At 10up we have a guidebook of engineering best practices that all our teams follow. Now that responsive images finally have good browser support, we’ve been trying think through best practices with responsive images.
- Is there a “best practice” for sizes to generate?
- Should all images be generated at multiple sizes and updated with srcset values?
- How will using srcset impact page weight (i.e. worth the effort)?
My initial assumption was “yes”, we should be using responsive images whenever we’re outputting a featured images. Using the “correct” size image can lead to huge performance gains.
But as I started to look at real world use cases, it got complicated. Let’s take a look at Twenty Fifteen as an example.
Featured Images in Twenty Fifteen
Twenty Fifteen uses featured images with a defined size of 825px by 510px.
set_post_thumbnail_size( 825, 510, true );
When using responsive images (srcset), the developer needs to let the browser know how large the image is in relation to the viewport. In Twenty Fifteen, there’s three important breakpoints where the size changes.
Small Size Screens
On small screens (less than 620px), the image is 100% of of the viewport, or 100vw. In pixels it can be anywhere between 0-620px.
Medium Size Screens
On medium size screens (620px – 954px: min-width: 59.6875em), the image takes up 84.6154% of the viewport due to the margins on each side. In pixels, this means the image can be anywhere between 525px – 807px wide.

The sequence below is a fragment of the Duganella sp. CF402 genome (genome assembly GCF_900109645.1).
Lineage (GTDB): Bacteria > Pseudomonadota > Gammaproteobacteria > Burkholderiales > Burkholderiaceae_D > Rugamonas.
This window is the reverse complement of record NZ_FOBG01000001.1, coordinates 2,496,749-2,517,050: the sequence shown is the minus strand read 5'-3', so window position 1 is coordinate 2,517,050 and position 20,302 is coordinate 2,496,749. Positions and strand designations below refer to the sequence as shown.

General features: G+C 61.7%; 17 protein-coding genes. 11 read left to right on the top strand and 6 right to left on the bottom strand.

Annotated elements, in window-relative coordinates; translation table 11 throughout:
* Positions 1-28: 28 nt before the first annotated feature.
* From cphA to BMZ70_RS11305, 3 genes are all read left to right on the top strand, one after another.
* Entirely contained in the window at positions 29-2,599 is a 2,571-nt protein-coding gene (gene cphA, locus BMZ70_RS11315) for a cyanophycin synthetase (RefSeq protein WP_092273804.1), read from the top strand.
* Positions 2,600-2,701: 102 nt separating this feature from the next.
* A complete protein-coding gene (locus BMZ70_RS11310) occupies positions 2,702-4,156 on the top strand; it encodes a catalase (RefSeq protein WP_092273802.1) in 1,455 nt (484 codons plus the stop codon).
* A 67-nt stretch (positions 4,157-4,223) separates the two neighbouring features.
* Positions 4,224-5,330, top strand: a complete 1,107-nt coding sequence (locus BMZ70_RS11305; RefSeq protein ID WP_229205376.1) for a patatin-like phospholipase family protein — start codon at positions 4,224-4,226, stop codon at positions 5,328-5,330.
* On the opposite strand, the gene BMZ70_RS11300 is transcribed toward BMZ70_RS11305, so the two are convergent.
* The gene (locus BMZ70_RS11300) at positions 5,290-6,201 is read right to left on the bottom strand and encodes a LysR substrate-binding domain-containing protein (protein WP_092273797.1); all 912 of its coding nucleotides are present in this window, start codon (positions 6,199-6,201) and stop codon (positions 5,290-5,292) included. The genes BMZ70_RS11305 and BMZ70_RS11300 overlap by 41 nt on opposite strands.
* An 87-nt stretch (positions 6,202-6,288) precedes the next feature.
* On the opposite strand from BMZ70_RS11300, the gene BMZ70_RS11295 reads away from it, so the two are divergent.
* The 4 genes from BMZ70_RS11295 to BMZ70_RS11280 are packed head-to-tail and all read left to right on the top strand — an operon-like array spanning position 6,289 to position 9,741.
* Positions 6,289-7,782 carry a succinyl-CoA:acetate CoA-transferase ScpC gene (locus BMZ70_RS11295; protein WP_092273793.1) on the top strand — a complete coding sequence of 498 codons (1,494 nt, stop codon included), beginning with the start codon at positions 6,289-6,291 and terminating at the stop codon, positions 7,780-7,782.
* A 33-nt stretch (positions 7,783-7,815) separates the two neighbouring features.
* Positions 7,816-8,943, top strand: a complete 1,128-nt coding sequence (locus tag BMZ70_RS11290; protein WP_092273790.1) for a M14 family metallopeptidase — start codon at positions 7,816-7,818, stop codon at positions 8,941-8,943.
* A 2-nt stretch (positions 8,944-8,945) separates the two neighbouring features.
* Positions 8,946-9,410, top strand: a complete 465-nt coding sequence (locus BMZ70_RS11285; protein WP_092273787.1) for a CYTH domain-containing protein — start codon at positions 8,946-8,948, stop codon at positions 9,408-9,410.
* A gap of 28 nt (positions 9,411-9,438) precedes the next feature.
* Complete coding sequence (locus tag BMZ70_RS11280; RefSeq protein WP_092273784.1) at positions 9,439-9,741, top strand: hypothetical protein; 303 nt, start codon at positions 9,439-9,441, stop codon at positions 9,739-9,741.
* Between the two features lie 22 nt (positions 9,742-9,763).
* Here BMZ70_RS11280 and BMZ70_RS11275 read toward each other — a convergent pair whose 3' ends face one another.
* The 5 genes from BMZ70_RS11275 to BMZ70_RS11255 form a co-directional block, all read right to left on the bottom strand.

On large screens (955px-1402px: min-width: 59.6875em), the image takes up 58.8235470588% of the viewport due to the sidebar and margins. In pixels, the image can be anywhere between 562px-825px.
Above 1403px (min-width: 87.6875em), the container becomes fixed and the image does not expand beyond 825px.
What Sizes Should We Generate?
If pixel density were the same on all devices, this would be a fairly easy question to answer. You could look at Google analytics data from your site and find the most popular screen sizes to support.
However, a lot of mobile devices have screens with higher pixel densities (retina), which means we can’t trust the resolution size in Google Analytics entirely.
As an example, here’s analytics data from an e-commerce site I’ve worked on in the past:
The top iPhone in this data set has a 320×568 resolution, which would likely be an iPhone 5, 5S or 6. Since these are retina devices, the browser would opt for a 640px wide image if one is available in the srcset sources.
The 768×1024 iPad is likely a Mini or 2nd Gen, which is not retina. So the image size it would ideally use is 768px * .846154 (viewport width), or 650px.
The 375×667 is likely an iPhone 6+, also retina, so we’re looking at 750px.
Based on data for this site there would be a good case for generating an additional image at 650px. Image file sizes decreased by 25%-35% when I regenerated a few images to check.
Since there’s also a lot of iPhone 6+ users, it might also make sense to generate another size at 750px, even though the bandwith savings wouldn’t be as great.